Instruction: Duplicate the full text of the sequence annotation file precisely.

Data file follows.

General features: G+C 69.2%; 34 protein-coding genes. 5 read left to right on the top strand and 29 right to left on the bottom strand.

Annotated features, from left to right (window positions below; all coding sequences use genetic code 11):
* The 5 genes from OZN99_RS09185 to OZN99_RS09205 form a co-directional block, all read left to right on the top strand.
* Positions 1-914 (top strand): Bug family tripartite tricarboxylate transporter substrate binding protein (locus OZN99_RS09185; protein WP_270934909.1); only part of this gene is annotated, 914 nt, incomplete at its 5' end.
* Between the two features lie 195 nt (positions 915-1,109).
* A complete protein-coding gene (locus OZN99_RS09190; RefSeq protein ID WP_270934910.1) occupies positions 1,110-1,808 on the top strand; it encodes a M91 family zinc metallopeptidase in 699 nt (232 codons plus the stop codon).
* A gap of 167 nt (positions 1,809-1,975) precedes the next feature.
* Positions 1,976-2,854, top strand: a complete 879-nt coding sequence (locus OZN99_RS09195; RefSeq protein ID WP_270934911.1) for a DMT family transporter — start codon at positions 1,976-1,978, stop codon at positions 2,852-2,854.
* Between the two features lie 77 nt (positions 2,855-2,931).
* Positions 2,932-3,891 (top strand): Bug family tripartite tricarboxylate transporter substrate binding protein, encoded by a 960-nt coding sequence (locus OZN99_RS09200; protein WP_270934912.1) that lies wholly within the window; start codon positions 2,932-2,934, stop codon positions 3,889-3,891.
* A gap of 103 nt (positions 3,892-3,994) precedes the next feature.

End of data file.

General features: G+C 69.2%; 34 protein-coding genes. 5 read left to right on the top strand and 29 right to left on the bottom strand.

Annotated features, from left to right (window positions below; all coding sequences use genetic code 11):
* The 5 genes from OZN99_RS09185 to OZN99_RS09205 form a co-directional block, all read left to right on the top strand.
* Positions 1-914 (top strand): Bug family tripartite tricarboxylate transporter substrate binding protein (locus OZN99_RS09185; protein WP_270934909.1); only part of this gene is annotated, 914 nt, incomplete at its 5' end.
* Between the two features lie 195 nt (positions 915-1,109).
* A complete protein-coding gene (locus OZN99_RS09190; RefSeq protein ID WP_270934910.1) occupies positions 1,110-1,808 on the top strand; it encodes a M91 family zinc metallopeptidase in 699 nt (232 codons plus the stop codon).
* A gap of 167 nt (positions 1,809-1,975) precedes the next feature.
* Positions 1,976-2,854, top strand: a complete 879-nt coding sequence (locus OZN99_RS09195; RefSeq protein ID WP_270934911.1) for a DMT family transporter — start codon at positions 1,976-1,978, stop codon at positions 2,852-2,854.
* Between the two features lie 77 nt (positions 2,855-2,931).
* Positions 2,932-3,891 (top strand): Bug family tripartite tricarboxylate transporter substrate binding protein, encoded by a 960-nt coding sequence (locus OZN99_RS09200; protein WP_270934912.1) that lies wholly within the window; start codon positions 2,932-2,934, stop codon positions 3,889-3,891.
* A gap of 103 nt (positions 3,892-3,994) precedes the next feature.